- Reinsurance policies can help insurance companies cover significant losses and stay afloat.
- They’re issued directly to other insurance companies, not consumers.
- Several types of reinsurance coverage are available including options that cover entire groups of policies (like home or auto) and those that cover individual policies or assets.
Ever wonder how one insurance company can afford to pay out thousands of claims in the event of a major natural disaster? The answer to this question may surprise you: Sometimes it’s not one insurance company paying out all the claims at all, but multiple insurers. Even if you have insurance through one company, another company could actually be paying your claim.
Confused yet? Don’t be. There’s a concept called reinsurance out there that makes this scenario possible. Here’s everything you need to know about reinsurance and how it works.
Inside this article
What is reinsurance?
Reinsurance is essentially insurance for insurers. (Kind of meta, right?) This type of coverage transfers some of the liability to the reinsurer, lowering the risk for the primary insurer and freeing up capital for them to issue new policies. It’s a way for insurance companies to help mitigate their risk of total financial loss in case of a major disaster.
Reinsurance coverage can be purchased through an insurance company or brokerage that specializes in reinsuring primary insurers.
How does reinsurance work?
Reinsurance works by spreading the risk for insurers to multiple parties.
“Insurance companies do an excellent job of underwriting risk and setting their premiums appropriately, but they still need to diversify,” says Herman Thompson, Jr., a Certified Financial Planner with Innovative Financial Group “It is not uncommon for an insurance company to become dominant in a particular geography, industry, etc. If one company retained too much risk in a particular city and an unusually destructive natural disaster came along, it could destroy that insurance company.”
For instance, an insurer might purchase reinsurance on some of its homeowners policies in an area prone to hurricanes, fires, or tornadoes. That way, they won’t be on the hook to pay out thousands of claims if a major natural disaster occurs. Reinsurance coverage could protect insurers from total financial ruin and allow them to remain solvent.
So what’s in it for the reinsurer? Why would they be willing to assume the risk? Money, of course. In exchange for assuming some of the liability, they also get a portion of the insurance premiums.
What types of reinsurance are there?
There are four common types of reinsurance:
With facultative reinsurance, the reinsurer covers individual assets—often, they’re high-risk, high-value assets. For instance, the reinsurer might cover a high-rise commercial building in a hurricane zone. This type of reinsurance coverage is underwritten for each asset or risk.
Treaty reinsurance works differently and involves reinsuring a group of policies. So in this case, the reinsurer might purchase a particular line of business from a primary insurer, like all its homeowners or auto policies. Any new policies issued in the same group would typically be covered under a treaty agreement as well.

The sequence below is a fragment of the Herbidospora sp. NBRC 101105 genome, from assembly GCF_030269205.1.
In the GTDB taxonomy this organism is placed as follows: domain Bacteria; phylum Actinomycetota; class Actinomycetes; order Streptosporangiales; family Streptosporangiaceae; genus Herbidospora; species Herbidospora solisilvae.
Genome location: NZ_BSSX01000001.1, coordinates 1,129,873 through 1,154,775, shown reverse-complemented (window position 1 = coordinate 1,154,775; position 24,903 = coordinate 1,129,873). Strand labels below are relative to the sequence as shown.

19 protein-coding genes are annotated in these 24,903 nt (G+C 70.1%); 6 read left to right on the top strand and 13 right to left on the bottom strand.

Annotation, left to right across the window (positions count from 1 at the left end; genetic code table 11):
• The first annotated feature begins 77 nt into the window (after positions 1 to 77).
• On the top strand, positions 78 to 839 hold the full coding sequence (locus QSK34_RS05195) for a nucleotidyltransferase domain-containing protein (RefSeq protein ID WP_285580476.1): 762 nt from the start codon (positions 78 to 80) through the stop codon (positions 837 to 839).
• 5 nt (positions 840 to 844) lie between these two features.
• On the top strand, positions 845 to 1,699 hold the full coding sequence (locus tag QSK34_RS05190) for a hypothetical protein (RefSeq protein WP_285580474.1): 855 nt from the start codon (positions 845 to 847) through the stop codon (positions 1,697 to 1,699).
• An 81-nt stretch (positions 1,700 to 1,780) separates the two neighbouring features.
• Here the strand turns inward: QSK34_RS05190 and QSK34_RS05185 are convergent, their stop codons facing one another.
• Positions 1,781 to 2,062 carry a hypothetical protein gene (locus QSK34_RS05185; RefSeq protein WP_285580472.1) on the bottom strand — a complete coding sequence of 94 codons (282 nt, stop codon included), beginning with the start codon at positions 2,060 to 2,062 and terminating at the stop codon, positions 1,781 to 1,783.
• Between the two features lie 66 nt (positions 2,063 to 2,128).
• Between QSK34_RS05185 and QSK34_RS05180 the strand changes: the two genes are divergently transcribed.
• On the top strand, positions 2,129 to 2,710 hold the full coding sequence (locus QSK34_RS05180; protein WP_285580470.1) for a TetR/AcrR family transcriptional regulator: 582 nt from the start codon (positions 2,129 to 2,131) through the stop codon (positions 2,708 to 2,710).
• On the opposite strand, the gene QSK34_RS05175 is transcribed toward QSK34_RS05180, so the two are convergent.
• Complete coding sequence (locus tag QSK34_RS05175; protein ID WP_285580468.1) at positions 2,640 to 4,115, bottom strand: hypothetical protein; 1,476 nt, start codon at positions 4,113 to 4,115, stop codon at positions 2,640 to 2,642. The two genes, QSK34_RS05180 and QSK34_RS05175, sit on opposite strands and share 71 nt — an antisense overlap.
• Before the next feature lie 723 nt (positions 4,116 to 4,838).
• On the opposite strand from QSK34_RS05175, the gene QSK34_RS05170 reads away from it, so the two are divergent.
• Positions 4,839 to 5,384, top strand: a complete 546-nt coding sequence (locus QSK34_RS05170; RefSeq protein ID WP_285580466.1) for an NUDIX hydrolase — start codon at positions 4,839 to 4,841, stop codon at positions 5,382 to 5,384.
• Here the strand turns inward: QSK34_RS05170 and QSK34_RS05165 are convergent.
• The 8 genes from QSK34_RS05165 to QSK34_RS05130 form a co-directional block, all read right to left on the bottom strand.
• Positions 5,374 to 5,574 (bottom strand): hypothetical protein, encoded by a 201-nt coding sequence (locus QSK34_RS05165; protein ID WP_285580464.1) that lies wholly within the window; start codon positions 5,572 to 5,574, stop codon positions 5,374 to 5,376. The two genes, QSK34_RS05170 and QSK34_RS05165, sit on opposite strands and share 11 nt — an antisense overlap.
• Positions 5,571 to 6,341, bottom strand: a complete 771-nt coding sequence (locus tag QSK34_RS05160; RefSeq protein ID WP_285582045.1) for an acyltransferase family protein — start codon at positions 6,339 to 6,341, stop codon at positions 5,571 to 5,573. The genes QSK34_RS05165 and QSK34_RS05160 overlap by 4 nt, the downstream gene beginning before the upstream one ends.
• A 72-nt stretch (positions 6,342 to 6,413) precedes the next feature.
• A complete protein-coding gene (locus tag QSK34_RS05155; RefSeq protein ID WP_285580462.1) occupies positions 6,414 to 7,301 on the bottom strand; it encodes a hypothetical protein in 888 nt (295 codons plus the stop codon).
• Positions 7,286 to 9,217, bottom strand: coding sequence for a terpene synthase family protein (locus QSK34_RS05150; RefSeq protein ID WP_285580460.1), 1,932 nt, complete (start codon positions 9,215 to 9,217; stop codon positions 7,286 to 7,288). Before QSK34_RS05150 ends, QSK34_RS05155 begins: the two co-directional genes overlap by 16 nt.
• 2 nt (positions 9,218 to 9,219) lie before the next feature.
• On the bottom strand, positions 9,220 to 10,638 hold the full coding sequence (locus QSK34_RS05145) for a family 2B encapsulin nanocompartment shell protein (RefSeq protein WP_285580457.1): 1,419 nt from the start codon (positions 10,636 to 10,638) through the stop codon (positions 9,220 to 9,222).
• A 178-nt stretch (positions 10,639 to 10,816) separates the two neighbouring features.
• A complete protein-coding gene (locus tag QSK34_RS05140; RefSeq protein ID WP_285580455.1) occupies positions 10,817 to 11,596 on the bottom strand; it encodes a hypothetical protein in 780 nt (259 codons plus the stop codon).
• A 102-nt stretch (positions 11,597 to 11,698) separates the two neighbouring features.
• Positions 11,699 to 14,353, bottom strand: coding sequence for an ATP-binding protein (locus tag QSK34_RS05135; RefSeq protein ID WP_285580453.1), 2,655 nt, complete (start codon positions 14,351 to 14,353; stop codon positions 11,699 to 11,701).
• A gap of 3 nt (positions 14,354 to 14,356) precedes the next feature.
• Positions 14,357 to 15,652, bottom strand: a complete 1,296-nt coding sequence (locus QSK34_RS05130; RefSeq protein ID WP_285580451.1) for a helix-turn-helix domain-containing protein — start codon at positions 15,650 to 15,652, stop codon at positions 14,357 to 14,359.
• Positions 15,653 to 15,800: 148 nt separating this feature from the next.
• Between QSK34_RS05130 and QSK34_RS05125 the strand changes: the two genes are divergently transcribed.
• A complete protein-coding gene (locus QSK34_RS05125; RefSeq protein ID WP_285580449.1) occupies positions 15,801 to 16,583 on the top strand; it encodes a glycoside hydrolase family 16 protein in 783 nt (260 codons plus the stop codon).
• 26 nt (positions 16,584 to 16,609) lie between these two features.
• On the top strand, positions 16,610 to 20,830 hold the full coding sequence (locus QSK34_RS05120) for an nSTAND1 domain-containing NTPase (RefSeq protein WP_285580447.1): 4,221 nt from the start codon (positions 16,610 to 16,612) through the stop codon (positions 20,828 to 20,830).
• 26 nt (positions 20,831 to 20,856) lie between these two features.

There’s also proportional and non-proportional coverage available. With proportional or pro rata coverage, reinsurers cover a certain percentage of claims in the event of a loss, in exchange for receiving a portion of the premiums. With non-proportional or excess of loss coverage, reinsurers only make payouts if claims exceed a certain amount.
The regulation of reinsurance
Reinsurance wasn’t subject to much regulation initially, though that changed after the adoption of the Credit for Reinsurance Act in 1984. The act was spurred by concerns about reinsurers’ ability to repay claims in the event of a disaster, and was meant to help ensure the financial solvency of the reinsurance company.
Reinsurers are required to submit financial reports to the National Association of Insurance Commissioners (NAIC) or other regulators and abide by certain financial regulations. This helps protect not only the reinsurer, but also the primary insurance company purchasing reinsurance. In addition to submitting reports and following regulations, reinsurers must also be licensed or authorized to do business in the states they’re offering reinsurance coverage.
Who needs reinsurance?
Reinsurance is for insurance companies, not consumers, so you won’t see a reinsurer working directly with a policyholder. A primary insurer might decide they need reinsurance if it makes financial sense for them to obtain it. So if they’re issuing thousands of homeowners policies in a hurricane zone, they might decide they need to reduce their liability with reinsurance coverage.
How does reinsurance affect insurance rates?
On one hand, reinsurance helps keep costs down for consumers because it spreads the risk from one company to multiple companies. For instance, if a lone company had to bear the burden of countless claims after a natural disaster, policy rates and premiums would almost certainly increase after that event. Reinsurance can help prevent this from happening frequently.
But on the other hand, if reinsurers see patterns in catastrophic events—for instance, if they’re often on the hook for paying out homeowners claims in a specific region—it may result in rising rates for primary insurers. The primary insurers could then increase consumer’s rates to recoup this cost.